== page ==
This has been a tough week for me. I have been in a two-week battle with a pesky virus that continues to linger and makes life uncomfortable. In spite of all the normal problems associated with sickness I am still able to write. I am able to keep my schedule and present a post as always. One factor that helps me is familiarity with the musician, or group of musicians to be featured. This week brought me to a vocal group I have admired for many years. Also, I spent more than a few weeks looking at my editorial calendar, eagerly anticipating this week and post. Now, the time has come to feature Grammy award winning jazz and gospel music vocal group, Take 6.
Take 6 is an American a cappella gospel music sextet formed in 1980 on the campus of Oakwood College in Huntsville, Alabama. In 1980, Claude McKnight (older brother of R&B musician Brian McKnight) formed an a cappella quartet, The Gentlemen’s Estates Quartet, at Oakwood College (now Oakwood University), where he was a freshman. He auditioned fellow students for the hobby group. The Gentlemen were rehearsing in a campus bathroom, getting ready for a performance, when Mark Kibble heard them singing. He joined the harmonizing, adding a fifth part, and ended up singing with them onstage that very night. Mark later invited Mervyn Warren to join the group. The group performed under the moniker Alliance.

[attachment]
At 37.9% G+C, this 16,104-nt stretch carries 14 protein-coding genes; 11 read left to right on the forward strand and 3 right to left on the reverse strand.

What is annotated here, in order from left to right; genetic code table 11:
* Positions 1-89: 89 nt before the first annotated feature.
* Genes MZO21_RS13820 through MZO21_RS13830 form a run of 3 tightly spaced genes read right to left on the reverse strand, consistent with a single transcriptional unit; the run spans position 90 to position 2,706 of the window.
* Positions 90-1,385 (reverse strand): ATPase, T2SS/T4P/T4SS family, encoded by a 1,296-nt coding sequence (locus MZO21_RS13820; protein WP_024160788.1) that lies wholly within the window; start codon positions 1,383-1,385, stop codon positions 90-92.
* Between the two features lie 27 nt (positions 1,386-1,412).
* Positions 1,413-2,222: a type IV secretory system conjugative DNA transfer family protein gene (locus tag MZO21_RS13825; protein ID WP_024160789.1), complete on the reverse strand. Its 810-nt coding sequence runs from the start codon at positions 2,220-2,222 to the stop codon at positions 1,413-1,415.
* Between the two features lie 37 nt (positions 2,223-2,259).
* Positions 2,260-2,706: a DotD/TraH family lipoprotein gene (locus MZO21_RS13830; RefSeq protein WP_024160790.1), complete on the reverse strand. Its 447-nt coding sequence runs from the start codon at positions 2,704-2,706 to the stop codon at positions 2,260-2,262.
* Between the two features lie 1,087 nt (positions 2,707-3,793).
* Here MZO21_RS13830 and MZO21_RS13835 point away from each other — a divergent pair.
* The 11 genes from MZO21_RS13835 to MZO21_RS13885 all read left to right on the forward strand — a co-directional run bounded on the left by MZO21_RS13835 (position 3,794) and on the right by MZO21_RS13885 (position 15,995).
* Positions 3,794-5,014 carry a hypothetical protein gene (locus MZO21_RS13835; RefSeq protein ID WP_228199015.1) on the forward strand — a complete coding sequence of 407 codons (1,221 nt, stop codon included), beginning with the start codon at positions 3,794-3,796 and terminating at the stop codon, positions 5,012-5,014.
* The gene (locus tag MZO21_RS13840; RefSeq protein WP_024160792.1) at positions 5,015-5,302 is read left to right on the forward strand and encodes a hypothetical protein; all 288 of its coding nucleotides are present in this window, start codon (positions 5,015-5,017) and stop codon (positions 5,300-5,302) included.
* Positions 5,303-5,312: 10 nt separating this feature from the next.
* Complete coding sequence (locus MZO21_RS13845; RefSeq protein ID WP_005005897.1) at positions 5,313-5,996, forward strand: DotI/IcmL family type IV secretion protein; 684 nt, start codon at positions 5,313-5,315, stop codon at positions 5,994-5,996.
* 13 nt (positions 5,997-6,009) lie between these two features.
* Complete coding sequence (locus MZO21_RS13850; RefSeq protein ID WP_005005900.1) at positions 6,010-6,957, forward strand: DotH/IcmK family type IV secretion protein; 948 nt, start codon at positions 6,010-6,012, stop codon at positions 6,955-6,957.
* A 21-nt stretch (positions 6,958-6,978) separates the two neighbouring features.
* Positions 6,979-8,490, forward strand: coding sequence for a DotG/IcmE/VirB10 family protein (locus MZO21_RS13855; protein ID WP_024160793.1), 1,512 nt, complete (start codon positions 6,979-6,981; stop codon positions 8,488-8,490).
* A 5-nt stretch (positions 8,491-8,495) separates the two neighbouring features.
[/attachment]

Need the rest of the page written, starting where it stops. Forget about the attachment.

As I read about the early formation of Take 6, I was reminded of some of the issues of musical groups that are formed in high school and college years. It is difficult to make a band work in those years because most people of that age are moving on with their lives. Many students graduate high school and attend college miles from home. Not to mention when a student graduates from college, there may be opportunities that open in other cities and then they move. I remember I met a production partner in college, and a few years later we worked together on several musical projects. In time he moved away for better opportunities and I made my way to the publishing industry. Something similar happened with the group of young men from Oakwood College. In 1985, the lower half of the group (bass, baritone, and second tenor) left upon graduating. At that time, Alvin Chea, Cedric Dent, and David Thomas joined.